Large contemporary square raised planters. Design: Maitanne Hunt.

Article by Pattie Baron

Sometimes it’s worth spending serious money on your outside space. Not just on great-looking containers and fabulous furniture, but on a different kind of forever purchase: big-as-you-like specimen plants. Think of it as investment dressing. Because a mature shrub in a tub will have more impact on your balcony or patio than a barrowful of bedding, and with a little care on your part, will last a whole lot longer – many years, in fact. The key is to buy big, and buy evergreen, so there is plenty of leafy green action all year round. Another plus to spending on mature plants is that the larger the plant, the hardier it is likely to be. Given the increasing demand for instant gardens, there are plenty of choices from both specialist nurseries as well as many garden and DIY centres.

  An obvious choice is a ready-carved piece of topiary which, at a decent size, can be as striking as a piece of contemporary sculpture. Bay, yew and box are the regulation choices for pyramids and spirals, spheres and cubes, but given the potential problems of both box blight and caterpillar, nurseries are focusing on growing the similar, but safer, and equally clippable Ilex crenata, the box-leaved holly.

  One of the finest evergreen shrubs is also one of the most familiar: Viburnum tinus, the most underestimated of all the viburnums. Unfussy about soil or location, Viburnum t has neat dark green foliage and produces clusters of creamy-pink flowers for months through winter, spring and sometimes even beyond. A small size can be overlooked, but a large size has real substance. Two of these on either side of the front door, big and billowing and frequently in flower, would make a great statement. 

   Glossy-leaved Choisya ternata, the Mexican orange blossom, is another garden centre staple that has the prettiest starry white, citrus-scented flowers in late spring, provided it is given a site in sun or part shade. Choisya Aztec Pearl has a similar flowering habit but offers more interesting, finely divided foliage that has a Japanese feel and would beautifully suit an Oriental-style container. Both can easily be clipped to keep them in a pleasing shape.  

Ilex crenata in large containers, clipped box hedge. Design: Charlotte Rowe.

If you’re more drawn to the Med, however, and you can offer a sunny spot, consider a Portuguese laurel, which is usually bought en masse as a hedging plant, but makes a great little tree when bought as a standard, its bare trunk topped with foliage shaped into a globe or even a parasol. With elegant, narrow leaves on deep plum stems, this Portuguese variety – aka Prunus lusitanica – is one of the toughest, hardiest laurels despite its provenance. Nothing suits it better than a classic terracotta pot.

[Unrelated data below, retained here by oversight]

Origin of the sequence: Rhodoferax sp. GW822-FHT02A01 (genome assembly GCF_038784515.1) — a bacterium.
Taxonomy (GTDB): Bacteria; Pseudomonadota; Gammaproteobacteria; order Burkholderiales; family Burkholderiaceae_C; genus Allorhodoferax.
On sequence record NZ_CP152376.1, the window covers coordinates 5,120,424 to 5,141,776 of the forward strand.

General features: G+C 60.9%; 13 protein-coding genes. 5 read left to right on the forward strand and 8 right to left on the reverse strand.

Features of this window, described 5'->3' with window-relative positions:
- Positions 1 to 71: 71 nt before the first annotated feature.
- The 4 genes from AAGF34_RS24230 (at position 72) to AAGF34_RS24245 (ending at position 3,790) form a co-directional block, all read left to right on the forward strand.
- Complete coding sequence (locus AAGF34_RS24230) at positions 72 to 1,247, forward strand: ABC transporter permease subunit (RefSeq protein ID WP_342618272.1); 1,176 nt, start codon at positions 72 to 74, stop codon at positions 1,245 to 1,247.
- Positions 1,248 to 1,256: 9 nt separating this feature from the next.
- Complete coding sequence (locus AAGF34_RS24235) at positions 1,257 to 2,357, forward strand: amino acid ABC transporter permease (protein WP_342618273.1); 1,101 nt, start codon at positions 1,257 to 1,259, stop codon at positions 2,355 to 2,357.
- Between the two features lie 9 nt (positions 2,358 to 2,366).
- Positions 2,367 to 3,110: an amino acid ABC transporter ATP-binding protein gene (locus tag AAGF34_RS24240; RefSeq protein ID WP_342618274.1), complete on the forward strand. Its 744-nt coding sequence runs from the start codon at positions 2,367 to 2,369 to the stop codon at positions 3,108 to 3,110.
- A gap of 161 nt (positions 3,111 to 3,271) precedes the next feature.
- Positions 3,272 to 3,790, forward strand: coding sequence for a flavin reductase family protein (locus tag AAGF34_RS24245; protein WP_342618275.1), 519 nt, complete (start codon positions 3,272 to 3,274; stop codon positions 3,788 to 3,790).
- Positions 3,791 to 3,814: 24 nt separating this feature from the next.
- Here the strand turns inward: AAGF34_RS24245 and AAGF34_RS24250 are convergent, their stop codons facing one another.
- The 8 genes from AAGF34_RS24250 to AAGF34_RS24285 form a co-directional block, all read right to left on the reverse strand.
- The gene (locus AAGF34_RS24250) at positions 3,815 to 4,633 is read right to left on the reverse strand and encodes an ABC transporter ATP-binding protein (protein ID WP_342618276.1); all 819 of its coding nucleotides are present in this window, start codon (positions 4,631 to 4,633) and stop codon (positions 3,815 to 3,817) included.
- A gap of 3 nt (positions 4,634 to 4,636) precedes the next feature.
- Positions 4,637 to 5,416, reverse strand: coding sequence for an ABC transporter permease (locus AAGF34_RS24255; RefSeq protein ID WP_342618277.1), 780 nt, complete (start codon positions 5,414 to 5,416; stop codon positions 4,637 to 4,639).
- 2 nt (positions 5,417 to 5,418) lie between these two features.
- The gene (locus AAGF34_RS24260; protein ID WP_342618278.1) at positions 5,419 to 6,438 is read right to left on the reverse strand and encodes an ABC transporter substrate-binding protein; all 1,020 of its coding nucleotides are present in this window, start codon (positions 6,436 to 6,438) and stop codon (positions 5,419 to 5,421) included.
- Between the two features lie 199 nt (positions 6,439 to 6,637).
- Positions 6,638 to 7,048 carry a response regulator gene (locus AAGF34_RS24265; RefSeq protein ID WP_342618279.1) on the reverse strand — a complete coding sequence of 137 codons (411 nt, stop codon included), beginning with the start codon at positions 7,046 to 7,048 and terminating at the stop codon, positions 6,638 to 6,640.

From the same neck of the woods comes a more novel choice: Arbutus unedo, the strawberry tree, so called because of the bunches of pretty strawberry-like fruits that accompany small bell-shaped white flowers, rather like lily-of-the-valley, in autumn. The bark is a rich copper-brown and the leaves are a vibrant green, with tinges of red on the new foliage. As a tree, it can eventually reach 8 metres, but can stay comfortably smaller in a container either as a shrub or a standard. 

Photinias are probably the number one front garden evergreen, but no less desirable because of their popularity. Small size, they’re pretty insignificant, but grown as a large shrub or standard tree, they come into their own, especially in spring, when the new russet-red foliage emerges. Aptly-named Red Robin is popular, but son of Red Robin, Pink Marble, is a real showcase, with variegated cream and green leaves that start out a rich pink. To keep the fresh young foliage coming, cut back the stems about 15cms to just above an outward-facing bud in spring. 

Photinia x fraseri ‘Red Robin’ standard. Design: Lynne Marcus

For a touch of the tropics – and to establish an architectural vibe – a large New Zealand flax, with its colourful sword-like leaves, often striped in shades varying from cream and olive to terracotta and black, springing from the base of the plant – is unbeatable. A pair of these on a balcony, in one of the many stunning shades that range from uncompromising Platt’s Black to Yellow Wave, Pink Stripe, and Crimson Devil, would look terrific. Varieties Maori Queen and Court Jester are practically rainbow-striped. 

All of these statement shrubs will thrive in large tubs given an annual spring feed of fertiliser as well as, of course, regular watering. Topping the compost with either seasonal bedding or pebbles will help keep in moisture and add a decorative flourish.

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